Sophia Nomvete, an Iranian-African actress, is an exciting casting choice, and I want to see her in an exciting role: this could be as a queen reigning over lands in Middle-earth, or even as one of the two Blue Wizards who visited the far east and helped rally the fight against Sauron from behind his front-lines, causing irreparable damage to his war effort. The fates of these two wizards are a long-running subject of debate in the Tolkien fandom, and we’ve never seen them onscreen – the closest we got was a throwaway reference to them in The Hobbit: An Unexpected Journey.
Finally, we have to figure out who Australian actor Tom Budge is playing: no easy task, considering that most images of him show the actor sporting a large, downright Gallic mustache. But once you look past the facial hair, I think it’s easy to envision Budge as an elf: perhaps even the foolhardy Celebrimbor, who will probably have a large role in the show as the creator and craftsman behind the forging of the Rings of Power. But Budge could also be playing a villain – in particular, I could see him as one of the nine mortal men ensnared by Sauron and transformed into the horrible Ringwraithes.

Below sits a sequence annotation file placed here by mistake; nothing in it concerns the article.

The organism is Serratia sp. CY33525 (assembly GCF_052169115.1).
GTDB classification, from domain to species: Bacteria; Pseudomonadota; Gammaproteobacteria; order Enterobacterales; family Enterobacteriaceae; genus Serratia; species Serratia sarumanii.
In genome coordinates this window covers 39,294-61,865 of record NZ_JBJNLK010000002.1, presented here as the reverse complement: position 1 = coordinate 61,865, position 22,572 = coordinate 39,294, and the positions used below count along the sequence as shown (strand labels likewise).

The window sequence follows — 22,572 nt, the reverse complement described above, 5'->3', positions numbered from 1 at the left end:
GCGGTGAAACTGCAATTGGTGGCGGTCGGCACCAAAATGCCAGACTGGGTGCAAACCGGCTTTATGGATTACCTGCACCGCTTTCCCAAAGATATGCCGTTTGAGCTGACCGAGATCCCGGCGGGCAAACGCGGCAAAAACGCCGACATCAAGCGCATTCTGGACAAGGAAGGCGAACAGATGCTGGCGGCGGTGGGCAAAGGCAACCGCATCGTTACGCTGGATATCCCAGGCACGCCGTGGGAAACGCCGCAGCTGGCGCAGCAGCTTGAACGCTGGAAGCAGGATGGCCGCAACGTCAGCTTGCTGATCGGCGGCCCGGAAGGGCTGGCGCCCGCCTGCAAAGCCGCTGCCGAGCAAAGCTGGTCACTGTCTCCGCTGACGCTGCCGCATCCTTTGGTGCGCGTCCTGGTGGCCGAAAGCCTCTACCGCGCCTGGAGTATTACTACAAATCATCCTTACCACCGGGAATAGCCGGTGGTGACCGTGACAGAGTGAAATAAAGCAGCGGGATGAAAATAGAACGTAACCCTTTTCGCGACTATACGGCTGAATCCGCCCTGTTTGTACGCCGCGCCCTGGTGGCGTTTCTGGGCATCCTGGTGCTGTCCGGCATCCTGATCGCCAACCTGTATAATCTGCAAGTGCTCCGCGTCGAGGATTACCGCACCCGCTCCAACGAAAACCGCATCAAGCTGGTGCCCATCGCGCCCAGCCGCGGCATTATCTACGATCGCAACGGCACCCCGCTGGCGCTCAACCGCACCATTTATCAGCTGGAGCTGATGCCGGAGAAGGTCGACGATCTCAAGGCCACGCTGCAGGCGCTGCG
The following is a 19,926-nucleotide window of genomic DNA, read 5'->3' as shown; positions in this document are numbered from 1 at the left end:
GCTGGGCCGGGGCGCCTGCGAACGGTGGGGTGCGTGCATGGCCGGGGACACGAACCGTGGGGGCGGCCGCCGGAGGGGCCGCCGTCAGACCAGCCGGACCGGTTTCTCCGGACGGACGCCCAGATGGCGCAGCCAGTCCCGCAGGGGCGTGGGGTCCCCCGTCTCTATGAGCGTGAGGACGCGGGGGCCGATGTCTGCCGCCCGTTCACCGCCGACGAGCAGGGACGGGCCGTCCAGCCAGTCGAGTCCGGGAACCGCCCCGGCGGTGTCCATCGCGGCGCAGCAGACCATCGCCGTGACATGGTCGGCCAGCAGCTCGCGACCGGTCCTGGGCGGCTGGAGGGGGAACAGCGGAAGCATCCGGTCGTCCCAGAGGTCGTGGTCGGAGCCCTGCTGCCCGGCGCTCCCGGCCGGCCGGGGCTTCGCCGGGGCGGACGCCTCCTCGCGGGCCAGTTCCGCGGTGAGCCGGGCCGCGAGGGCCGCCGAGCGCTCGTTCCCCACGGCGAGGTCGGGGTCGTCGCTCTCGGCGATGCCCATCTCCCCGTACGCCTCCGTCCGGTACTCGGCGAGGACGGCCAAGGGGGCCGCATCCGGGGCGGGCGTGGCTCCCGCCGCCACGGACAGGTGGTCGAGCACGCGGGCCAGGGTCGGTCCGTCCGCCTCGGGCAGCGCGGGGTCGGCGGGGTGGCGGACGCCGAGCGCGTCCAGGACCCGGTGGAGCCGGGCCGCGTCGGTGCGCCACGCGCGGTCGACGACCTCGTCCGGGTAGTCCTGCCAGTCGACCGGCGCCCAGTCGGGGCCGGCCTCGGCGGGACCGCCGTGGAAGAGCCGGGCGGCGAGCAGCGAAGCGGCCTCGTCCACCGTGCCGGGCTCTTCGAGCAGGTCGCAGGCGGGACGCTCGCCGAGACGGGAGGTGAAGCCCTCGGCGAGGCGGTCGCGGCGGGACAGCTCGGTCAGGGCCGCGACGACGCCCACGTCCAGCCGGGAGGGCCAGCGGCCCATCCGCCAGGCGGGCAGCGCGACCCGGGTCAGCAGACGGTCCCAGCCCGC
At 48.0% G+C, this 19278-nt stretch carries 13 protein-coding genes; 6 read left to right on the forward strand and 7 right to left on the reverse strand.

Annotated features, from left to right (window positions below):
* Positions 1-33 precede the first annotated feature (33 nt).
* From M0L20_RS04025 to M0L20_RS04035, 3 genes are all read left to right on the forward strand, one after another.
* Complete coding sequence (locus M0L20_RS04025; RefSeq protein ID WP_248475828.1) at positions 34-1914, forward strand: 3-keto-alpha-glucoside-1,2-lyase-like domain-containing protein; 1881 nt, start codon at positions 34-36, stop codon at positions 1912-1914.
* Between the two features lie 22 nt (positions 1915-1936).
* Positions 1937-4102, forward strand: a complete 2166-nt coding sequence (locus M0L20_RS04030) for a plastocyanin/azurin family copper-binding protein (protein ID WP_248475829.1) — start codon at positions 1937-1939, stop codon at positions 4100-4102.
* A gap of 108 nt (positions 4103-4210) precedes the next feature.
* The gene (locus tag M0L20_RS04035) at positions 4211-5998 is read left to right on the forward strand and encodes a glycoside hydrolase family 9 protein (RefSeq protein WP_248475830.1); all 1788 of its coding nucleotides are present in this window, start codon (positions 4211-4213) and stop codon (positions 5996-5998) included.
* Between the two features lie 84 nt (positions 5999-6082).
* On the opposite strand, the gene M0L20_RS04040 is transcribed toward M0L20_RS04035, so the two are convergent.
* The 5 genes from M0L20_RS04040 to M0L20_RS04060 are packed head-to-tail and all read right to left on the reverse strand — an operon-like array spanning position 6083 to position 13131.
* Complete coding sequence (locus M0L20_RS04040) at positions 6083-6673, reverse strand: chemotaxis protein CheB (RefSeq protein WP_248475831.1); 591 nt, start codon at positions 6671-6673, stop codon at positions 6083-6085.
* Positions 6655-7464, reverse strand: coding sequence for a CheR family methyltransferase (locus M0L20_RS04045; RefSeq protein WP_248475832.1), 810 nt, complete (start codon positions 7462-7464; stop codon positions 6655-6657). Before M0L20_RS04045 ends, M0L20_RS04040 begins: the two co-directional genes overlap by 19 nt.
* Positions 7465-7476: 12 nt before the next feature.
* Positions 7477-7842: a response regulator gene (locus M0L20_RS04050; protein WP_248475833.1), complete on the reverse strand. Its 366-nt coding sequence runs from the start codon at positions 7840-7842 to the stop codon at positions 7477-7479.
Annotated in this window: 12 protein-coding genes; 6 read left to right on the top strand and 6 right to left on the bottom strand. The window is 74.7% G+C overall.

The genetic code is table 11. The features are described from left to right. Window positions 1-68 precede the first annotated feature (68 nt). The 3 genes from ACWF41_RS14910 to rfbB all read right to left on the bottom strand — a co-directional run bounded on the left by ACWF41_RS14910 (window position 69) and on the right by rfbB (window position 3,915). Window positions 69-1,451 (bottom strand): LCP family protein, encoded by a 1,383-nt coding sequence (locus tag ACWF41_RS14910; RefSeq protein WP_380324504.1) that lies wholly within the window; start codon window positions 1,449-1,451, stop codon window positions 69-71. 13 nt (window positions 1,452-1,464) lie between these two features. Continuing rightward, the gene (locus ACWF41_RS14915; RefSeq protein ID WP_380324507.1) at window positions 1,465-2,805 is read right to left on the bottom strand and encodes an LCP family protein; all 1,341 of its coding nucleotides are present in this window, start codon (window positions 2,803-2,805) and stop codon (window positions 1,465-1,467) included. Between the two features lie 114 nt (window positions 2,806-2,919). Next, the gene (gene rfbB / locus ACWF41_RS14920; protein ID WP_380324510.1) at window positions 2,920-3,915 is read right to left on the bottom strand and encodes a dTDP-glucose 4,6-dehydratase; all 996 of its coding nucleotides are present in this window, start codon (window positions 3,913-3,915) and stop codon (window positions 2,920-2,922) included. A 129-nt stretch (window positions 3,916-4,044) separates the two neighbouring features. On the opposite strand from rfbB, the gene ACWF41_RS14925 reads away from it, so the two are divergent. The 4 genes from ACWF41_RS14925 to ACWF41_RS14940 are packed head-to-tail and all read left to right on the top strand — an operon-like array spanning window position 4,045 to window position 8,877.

So all fifteen have been accounted for, and where does that leave us? Well, technically, nowhere, since these are all just guesses. I’ve tried my best to check off all the many characters listed in the unofficial breakdowns and audition tapes, but even so, a couple are still missing: who’s playing the maternal “Eira”, or irascible “Brac”? Which of these is the charismatic but cunning “Aric”, who made such an impression on us several months ago?
I leave you to come up with your own guesses, and tell me what you think of mine: share your thoughts, theories and opinions in the comments below!